MSP Bob Doris has criticised the council's decision to withdraw more than £200,000 of funding for the Momentum Skills And Pathways programmes and said it was "unacceptable" that "there has been no forward planning."
The schemes have helped hundreds of people return to normal after suffering severe brain trauma or disease over the last decade.
The Evening Times reported last month that the services were to be axed and Mr Doris has put forward a motion in the Scottish Parliament calling for funding to be reinstated.
The motion, supported by 17 other MSPs, stated: "The service provides vital support to people across the city who have acquired a brain injury as a result of strokes, falls, accidents and inherited conditions."
It stated the alternative provided by the council, a programme to help people with mental health problems, "is not particularly appropriate for people with a brain injury, who have very specific and acute needs."
During an emotional meeting yesterday, seven service users and staff met Mr Doris to discuss their experiences and explain the need for the facility to remain.
The MSP now wants to help arrange a meeting between council bosses and NHS executives in an attempt to save the service from complete closure.
Mr Doris said: "What is happening here is the responsibility of the council and the NHS.
"There are people whose postcodes are not within the Glasgow area and their needs are not being met.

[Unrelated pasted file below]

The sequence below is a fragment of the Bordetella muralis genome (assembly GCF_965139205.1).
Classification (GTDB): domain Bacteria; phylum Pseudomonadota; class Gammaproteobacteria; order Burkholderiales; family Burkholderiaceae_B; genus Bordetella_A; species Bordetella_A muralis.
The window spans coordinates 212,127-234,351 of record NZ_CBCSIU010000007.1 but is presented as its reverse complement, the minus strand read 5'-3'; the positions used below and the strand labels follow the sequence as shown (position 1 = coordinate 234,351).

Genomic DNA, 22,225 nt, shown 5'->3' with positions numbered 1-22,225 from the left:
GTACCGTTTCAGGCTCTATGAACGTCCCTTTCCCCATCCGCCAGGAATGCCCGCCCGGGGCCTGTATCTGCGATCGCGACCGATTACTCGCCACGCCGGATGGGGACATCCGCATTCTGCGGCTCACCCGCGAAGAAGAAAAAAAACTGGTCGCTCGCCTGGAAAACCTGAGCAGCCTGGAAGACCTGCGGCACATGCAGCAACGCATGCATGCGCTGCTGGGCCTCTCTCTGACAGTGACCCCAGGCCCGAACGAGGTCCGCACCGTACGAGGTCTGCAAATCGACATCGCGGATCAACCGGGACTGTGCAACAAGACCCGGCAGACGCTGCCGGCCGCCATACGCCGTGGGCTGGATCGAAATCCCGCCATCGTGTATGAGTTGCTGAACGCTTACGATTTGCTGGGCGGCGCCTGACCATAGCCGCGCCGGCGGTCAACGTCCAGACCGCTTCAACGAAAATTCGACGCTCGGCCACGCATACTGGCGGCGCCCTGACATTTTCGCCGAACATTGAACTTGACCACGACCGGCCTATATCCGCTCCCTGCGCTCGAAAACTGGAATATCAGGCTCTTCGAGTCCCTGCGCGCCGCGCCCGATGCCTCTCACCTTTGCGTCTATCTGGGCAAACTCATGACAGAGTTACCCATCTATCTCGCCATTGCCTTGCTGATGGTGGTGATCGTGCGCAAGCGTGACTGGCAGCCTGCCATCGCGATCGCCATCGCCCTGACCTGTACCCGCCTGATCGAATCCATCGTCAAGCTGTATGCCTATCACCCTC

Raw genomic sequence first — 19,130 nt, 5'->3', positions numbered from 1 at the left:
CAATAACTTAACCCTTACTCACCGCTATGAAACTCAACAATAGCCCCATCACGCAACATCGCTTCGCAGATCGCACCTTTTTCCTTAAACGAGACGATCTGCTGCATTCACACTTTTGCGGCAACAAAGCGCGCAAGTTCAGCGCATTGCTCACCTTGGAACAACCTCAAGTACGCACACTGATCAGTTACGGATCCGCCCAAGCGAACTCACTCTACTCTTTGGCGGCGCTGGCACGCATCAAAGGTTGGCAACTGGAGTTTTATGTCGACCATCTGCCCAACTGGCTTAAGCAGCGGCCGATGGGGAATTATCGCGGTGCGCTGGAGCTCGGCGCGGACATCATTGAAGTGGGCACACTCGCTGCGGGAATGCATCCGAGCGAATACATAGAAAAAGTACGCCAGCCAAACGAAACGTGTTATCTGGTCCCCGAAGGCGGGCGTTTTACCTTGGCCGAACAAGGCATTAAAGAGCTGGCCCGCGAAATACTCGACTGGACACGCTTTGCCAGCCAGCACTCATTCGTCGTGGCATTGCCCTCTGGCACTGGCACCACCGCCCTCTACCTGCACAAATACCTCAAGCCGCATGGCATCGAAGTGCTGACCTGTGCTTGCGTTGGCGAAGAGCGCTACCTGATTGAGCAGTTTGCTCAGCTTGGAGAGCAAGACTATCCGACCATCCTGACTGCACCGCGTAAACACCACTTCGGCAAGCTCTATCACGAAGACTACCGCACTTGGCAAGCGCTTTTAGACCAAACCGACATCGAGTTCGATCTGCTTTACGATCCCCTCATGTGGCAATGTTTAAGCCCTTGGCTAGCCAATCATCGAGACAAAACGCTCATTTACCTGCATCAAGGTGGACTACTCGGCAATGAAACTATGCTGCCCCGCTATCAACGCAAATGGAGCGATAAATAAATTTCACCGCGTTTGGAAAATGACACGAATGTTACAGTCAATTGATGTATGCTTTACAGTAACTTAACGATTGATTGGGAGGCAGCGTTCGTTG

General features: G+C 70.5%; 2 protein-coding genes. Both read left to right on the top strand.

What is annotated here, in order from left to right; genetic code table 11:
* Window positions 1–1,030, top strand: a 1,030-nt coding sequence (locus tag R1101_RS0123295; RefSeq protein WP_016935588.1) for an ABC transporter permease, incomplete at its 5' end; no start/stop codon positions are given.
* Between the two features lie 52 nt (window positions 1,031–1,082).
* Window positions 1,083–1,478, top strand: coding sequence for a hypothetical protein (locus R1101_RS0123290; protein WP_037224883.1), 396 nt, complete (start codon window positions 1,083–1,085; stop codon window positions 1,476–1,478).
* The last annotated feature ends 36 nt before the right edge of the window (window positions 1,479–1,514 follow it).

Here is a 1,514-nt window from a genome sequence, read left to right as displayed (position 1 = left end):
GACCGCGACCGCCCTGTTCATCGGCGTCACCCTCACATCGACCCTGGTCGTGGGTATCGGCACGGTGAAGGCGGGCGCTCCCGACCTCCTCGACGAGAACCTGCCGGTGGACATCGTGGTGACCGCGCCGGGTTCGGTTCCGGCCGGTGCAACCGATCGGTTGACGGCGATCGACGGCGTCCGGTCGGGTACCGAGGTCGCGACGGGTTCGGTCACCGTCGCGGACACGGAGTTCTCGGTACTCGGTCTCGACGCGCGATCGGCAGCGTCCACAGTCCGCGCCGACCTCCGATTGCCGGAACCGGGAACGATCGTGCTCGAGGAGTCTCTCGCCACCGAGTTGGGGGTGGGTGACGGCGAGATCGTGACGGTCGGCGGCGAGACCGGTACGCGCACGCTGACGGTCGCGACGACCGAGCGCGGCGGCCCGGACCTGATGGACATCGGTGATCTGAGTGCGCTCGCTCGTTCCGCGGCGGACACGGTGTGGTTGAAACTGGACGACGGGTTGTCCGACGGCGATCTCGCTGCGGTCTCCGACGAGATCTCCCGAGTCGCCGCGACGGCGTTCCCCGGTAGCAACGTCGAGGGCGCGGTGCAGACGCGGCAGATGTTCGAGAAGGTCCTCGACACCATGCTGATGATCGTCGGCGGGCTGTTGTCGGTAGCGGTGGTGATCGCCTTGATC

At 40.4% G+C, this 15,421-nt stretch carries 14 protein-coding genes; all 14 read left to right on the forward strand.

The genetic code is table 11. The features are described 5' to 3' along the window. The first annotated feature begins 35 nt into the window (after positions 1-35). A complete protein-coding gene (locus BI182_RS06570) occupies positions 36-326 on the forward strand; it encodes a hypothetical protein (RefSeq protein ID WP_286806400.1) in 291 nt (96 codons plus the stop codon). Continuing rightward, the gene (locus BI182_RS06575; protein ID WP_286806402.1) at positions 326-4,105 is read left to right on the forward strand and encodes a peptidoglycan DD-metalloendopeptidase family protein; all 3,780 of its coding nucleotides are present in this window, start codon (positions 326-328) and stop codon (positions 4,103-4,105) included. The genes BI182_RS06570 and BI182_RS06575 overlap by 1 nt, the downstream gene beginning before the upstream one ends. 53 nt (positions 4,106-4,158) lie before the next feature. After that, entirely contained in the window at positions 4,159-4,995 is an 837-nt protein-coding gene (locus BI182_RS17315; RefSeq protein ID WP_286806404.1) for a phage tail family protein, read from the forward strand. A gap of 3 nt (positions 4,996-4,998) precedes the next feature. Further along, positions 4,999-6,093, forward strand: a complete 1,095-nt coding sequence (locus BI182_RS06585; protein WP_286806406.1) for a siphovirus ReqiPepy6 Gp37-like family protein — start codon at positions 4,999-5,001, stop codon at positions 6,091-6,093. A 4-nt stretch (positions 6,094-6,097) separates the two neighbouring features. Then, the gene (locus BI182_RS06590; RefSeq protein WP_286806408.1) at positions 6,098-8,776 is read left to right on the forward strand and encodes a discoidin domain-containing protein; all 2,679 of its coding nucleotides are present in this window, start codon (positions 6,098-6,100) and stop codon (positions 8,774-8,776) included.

"In the long term the Momentum Skills And Pathways programme will save the council, NHS and the Department Of Work And Pensions money because people coming are more likely to need social care if this does not exist."
Frank Beattie, 50, a former construction worker suffered a stroke before being referred to the programme.
He said: "I have come on 90% in the weeks I have come here.
"When I first started I would not talk to anyone, I needed help with my stammer and I had no confidence, but I am completely different now."
The company running Momentum has given emergency funding to allow a reduced service to operate for the next six months, which will allow the current service users to complete their programme and receive some support.
After December the non-profit organisation's funding will dry up and the service will disappear unless funding is secured from elsewhere.
A council spokesman said: "The outcomes achieved by the programme for users were not satisfactory and services can be delivered more effectively elsewhere."